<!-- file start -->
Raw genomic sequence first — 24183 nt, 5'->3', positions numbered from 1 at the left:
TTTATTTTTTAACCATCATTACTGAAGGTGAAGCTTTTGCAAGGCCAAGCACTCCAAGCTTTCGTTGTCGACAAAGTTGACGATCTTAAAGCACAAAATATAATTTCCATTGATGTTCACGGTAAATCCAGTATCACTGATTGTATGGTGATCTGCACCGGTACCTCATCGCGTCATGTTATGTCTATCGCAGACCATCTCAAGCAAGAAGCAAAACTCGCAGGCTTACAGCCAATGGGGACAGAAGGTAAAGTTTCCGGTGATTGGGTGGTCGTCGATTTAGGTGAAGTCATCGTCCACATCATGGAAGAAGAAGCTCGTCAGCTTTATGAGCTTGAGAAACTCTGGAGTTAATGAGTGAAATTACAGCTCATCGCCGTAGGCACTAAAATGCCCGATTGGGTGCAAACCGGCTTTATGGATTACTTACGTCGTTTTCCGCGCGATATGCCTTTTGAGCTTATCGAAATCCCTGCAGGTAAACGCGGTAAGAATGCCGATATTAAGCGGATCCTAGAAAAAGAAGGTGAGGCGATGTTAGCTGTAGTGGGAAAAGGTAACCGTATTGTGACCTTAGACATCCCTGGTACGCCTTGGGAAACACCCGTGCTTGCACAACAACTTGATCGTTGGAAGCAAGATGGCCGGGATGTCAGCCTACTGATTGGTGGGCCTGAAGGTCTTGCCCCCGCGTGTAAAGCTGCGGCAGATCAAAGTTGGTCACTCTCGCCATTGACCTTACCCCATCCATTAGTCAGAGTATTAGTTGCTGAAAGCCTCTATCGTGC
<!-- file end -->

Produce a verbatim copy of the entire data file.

Raw genomic sequence first — 24183 nt, 5'->3', positions numbered from 1 at the left:
TTTATTTTTTAACCATCATTACTGAAGGTGAAGCTTTTGCAAGGCCAAGCACTCCAAGCTTTCGTTGTCGACAAAGTTGACGATCTTAAAGCACAAAATATAATTTCCATTGATGTTCACGGTAAATCCAGTATCACTGATTGTATGGTGATCTGCACCGGTACCTCATCGCGTCATGTTATGTCTATCGCAGACCATCTCAAGCAAGAAGCAAAACTCGCAGGCTTACAGCCAATGGGGACAGAAGGTAAAGTTTCCGGTGATTGGGTGGTCGTCGATTTAGGTGAAGTCATCGTCCACATCATGGAAGAAGAAGCTCGTCAGCTTTATGAGCTTGAGAAACTCTGGAGTTAATGAGTGAAATTACAGCTCATCGCCGTAGGCACTAAAATGCCCGATTGGGTGCAAACCGGCTTTATGGATTACTTACGTCGTTTTCCGCGCGATATGCCTTTTGAGCTTATCGAAATCCCTGCAGGTAAACGCGGTAAGAATGCCGATATTAAGCGGATCCTAGAAAAAGAAGGTGAGGCGATGTTAGCTGTAGTGGGAAAAGGTAACCGTATTGTGACCTTAGACATCCCTGGTACGCCTTGGGAAACACCCGTGCTTGCACAACAACTTGATCGTTGGAAGCAAGATGGCCGGGATGTCAGCCTACTGATTGGTGGGCCTGAAGGTCTTGCCCCCGCGTGTAAAGCTGCGGCAGATCAAAGTTGGTCACTCTCGCCATTGACCTTACCCCATCCATTAGTCAGAGTATTAGTTGCTGAAAGCCTCTATCGTGC